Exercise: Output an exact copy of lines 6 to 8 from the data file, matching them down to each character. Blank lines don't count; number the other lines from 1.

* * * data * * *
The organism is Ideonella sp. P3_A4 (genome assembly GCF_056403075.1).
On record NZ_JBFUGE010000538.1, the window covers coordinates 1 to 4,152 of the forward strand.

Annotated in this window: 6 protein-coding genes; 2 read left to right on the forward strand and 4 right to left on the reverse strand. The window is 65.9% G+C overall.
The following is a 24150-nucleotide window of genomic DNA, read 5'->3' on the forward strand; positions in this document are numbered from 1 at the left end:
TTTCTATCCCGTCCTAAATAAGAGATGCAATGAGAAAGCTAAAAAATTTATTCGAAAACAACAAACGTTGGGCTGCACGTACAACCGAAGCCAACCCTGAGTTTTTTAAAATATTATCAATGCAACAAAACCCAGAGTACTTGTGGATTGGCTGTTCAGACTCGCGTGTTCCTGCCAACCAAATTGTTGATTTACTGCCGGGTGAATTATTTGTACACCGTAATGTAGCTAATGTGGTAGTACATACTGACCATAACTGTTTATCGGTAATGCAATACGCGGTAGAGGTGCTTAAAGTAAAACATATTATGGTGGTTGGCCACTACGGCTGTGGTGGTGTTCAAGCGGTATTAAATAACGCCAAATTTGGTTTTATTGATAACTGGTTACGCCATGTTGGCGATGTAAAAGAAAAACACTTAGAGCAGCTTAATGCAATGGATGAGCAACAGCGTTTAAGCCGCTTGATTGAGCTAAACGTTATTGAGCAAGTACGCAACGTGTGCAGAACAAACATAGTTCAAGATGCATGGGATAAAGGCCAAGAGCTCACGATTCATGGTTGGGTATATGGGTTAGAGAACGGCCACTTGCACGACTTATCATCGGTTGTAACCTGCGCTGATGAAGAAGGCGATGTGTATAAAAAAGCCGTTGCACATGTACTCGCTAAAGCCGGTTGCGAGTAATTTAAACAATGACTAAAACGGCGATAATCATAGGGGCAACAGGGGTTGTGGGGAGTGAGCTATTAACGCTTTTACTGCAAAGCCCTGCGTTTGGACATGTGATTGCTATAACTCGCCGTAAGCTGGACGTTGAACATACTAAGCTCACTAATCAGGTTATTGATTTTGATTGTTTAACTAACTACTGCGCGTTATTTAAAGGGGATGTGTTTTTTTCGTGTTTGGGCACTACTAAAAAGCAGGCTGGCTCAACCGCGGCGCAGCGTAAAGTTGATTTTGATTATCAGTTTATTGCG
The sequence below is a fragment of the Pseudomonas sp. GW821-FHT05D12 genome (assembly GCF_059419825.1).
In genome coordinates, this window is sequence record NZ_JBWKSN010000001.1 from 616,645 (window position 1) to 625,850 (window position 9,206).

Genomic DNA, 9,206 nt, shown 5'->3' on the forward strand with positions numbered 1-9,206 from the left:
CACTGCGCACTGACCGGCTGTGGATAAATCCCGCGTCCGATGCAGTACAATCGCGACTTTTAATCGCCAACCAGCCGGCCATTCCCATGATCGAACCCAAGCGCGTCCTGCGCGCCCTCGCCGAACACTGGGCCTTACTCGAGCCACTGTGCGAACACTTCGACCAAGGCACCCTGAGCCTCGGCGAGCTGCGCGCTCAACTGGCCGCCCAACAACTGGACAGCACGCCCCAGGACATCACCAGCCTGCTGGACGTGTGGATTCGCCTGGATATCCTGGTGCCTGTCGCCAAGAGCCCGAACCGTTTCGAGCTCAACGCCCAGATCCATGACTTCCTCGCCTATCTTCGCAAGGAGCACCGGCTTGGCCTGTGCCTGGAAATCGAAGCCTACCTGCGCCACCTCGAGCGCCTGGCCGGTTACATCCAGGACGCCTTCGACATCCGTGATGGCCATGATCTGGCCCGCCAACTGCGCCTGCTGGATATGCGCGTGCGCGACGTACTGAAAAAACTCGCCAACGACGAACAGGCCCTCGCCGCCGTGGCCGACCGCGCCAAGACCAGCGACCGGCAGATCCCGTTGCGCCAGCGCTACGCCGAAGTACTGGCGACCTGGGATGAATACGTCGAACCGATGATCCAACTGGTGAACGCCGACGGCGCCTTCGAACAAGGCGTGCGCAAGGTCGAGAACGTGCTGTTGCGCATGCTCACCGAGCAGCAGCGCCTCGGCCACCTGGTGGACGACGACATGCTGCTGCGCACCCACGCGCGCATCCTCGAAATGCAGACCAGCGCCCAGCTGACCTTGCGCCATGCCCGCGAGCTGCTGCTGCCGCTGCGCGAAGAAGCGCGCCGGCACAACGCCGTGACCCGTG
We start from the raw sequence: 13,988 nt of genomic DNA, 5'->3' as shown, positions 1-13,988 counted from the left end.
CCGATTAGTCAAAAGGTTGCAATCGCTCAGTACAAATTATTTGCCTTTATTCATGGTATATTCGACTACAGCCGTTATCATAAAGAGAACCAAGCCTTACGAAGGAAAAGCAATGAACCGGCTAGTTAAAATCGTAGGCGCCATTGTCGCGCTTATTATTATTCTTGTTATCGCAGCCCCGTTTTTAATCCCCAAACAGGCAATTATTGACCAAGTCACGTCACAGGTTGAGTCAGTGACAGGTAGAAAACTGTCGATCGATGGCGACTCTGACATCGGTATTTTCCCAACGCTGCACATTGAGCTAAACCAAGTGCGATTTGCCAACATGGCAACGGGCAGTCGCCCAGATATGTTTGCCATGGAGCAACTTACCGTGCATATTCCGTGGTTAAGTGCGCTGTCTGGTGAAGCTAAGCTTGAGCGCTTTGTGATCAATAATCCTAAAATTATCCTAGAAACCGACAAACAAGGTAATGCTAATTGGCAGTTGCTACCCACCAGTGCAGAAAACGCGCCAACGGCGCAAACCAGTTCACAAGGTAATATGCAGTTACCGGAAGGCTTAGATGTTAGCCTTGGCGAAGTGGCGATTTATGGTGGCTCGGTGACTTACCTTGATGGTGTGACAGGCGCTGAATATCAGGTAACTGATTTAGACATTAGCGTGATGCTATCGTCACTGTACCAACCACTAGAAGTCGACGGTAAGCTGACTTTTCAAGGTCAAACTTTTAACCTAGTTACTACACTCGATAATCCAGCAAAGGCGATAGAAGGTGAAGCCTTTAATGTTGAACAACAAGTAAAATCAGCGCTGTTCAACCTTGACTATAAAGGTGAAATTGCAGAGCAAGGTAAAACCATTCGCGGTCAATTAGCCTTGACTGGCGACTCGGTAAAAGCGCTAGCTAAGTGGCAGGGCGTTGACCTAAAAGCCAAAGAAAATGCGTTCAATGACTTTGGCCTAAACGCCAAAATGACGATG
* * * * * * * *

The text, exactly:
The sequence below is a fragment of the Pseudomonas sp. GW821-FHT05D12 genome (assembly GCF_059419825.1).
In genome coordinates, this window is sequence record NZ_JBWKSN010000001.1 from 616,645 (window position 1) to 625,850 (window position 9,206).

Genomic DNA, 9,206 nt, shown 5'->3' on the forward strand with positions numbered 1-9,206 from the left: